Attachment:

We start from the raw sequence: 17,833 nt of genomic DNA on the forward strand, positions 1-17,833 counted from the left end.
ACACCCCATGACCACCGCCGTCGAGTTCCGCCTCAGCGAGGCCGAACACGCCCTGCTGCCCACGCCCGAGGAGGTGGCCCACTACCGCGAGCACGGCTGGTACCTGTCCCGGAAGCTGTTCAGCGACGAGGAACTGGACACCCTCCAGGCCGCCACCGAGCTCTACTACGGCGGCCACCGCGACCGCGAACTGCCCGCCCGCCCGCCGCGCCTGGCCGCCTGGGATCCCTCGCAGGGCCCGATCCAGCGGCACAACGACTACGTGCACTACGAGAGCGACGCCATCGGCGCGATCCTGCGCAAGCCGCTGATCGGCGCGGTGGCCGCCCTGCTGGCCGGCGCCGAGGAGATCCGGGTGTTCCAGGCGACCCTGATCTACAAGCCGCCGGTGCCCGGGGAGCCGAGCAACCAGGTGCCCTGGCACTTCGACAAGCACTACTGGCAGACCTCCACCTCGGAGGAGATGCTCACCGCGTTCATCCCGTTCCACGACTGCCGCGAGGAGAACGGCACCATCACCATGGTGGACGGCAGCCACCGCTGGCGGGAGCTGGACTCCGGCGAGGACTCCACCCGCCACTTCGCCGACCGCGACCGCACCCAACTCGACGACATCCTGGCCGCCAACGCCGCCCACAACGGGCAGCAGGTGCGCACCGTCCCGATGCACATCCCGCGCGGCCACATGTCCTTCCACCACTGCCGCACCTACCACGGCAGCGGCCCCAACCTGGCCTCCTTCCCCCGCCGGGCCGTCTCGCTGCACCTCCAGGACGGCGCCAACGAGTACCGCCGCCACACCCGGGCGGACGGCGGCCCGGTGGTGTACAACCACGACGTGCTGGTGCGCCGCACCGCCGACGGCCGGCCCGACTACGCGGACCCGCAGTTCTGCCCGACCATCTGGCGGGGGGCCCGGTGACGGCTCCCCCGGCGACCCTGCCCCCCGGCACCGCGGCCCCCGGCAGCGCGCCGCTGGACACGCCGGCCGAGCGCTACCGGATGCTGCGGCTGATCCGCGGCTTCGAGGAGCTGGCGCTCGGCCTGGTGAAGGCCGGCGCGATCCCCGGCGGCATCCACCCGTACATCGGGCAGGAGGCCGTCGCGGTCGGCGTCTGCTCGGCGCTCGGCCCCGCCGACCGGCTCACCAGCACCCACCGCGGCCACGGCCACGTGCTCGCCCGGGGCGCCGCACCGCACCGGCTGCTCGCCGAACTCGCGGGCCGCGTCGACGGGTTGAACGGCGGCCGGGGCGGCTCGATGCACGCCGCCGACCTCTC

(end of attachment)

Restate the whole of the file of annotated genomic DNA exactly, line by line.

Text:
We start from the raw sequence: 17,833 nt of genomic DNA on the forward strand, positions 1-17,833 counted from the left end.
ACACCCCATGACCACCGCCGTCGAGTTCCGCCTCAGCGAGGCCGAACACGCCCTGCTGCCCACGCCCGAGGAGGTGGCCCACTACCGCGAGCACGGCTGGTACCTGTCCCGGAAGCTGTTCAGCGACGAGGAACTGGACACCCTCCAGGCCGCCACCGAGCTCTACTACGGCGGCCACCGCGACCGCGAACTGCCCGCCCGCCCGCCGCGCCTGGCCGCCTGGGATCCCTCGCAGGGCCCGATCCAGCGGCACAACGACTACGTGCACTACGAGAGCGACGCCATCGGCGCGATCCTGCGCAAGCCGCTGATCGGCGCGGTGGCCGCCCTGCTGGCCGGCGCCGAGGAGATCCGGGTGTTCCAGGCGACCCTGATCTACAAGCCGCCGGTGCCCGGGGAGCCGAGCAACCAGGTGCCCTGGCACTTCGACAAGCACTACTGGCAGACCTCCACCTCGGAGGAGATGCTCACCGCGTTCATCCCGTTCCACGACTGCCGCGAGGAGAACGGCACCATCACCATGGTGGACGGCAGCCACCGCTGGCGGGAGCTGGACTCCGGCGAGGACTCCACCCGCCACTTCGCCGACCGCGACCGCACCCAACTCGACGACATCCTGGCCGCCAACGCCGCCCACAACGGGCAGCAGGTGCGCACCGTCCCGATGCACATCCCGCGCGGCCACATGTCCTTCCACCACTGCCGCACCTACCACGGCAGCGGCCCCAACCTGGCCTCCTTCCCCCGCCGGGCCGTCTCGCTGCACCTCCAGGACGGCGCCAACGAGTACCGCCGCCACACCCGGGCGGACGGCGGCCCGGTGGTGTACAACCACGACGTGCTGGTGCGCCGCACCGCCGACGGCCGGCCCGACTACGCGGACCCGCAGTTCTGCCCGACCATCTGGCGGGGGGCCCGGTGACGGCTCCCCCGGCGACCCTGCCCCCCGGCACCGCGGCCCCCGGCAGCGCGCCGCTGGACACGCCGGCCGAGCGCTACCGGATGCTGCGGCTGATCCGCGGCTTCGAGGAGCTGGCGCTCGGCCTGGTGAAGGCCGGCGCGATCCCCGGCGGCATCCACCCGTACATCGGGCAGGAGGCCGTCGCGGTCGGCGTCTGCTCGGCGCTCGGCCCCGCCGACCGGCTCACCAGCACCCACCGCGGCCACGGCCACGTGCTCGCCCGGGGCGCCGCACCGCACCGGCTGCTCGCCGAACTCGCGGGCCGCGTCGACGGGTTGAACGGCGGCCGGGGCGGCTCGATGCACGCCGCCGACCTCTC